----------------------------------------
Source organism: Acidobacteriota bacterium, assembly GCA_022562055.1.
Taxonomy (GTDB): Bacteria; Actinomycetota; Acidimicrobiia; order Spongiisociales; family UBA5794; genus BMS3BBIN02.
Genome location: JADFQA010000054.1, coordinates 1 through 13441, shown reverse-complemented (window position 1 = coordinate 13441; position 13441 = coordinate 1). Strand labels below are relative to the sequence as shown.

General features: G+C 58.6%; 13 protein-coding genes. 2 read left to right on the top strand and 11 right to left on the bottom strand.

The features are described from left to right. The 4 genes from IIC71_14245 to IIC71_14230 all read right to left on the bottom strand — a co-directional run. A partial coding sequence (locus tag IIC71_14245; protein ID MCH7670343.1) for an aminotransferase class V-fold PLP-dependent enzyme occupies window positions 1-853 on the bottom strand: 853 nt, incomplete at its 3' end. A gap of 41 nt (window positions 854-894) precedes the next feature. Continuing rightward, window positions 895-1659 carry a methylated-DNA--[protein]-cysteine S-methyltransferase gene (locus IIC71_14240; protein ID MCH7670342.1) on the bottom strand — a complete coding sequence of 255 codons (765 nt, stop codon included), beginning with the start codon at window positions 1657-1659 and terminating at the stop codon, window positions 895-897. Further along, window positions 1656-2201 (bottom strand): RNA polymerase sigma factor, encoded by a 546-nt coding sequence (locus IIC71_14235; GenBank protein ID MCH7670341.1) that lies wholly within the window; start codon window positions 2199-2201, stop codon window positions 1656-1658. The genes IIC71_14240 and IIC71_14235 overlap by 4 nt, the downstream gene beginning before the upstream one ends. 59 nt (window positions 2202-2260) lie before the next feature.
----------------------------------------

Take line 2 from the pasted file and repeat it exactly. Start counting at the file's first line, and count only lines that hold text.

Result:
Taxonomy (GTDB): Bacteria; Actinomycetota; Acidimicrobiia; order Spongiisociales; family UBA5794; genus BMS3BBIN02.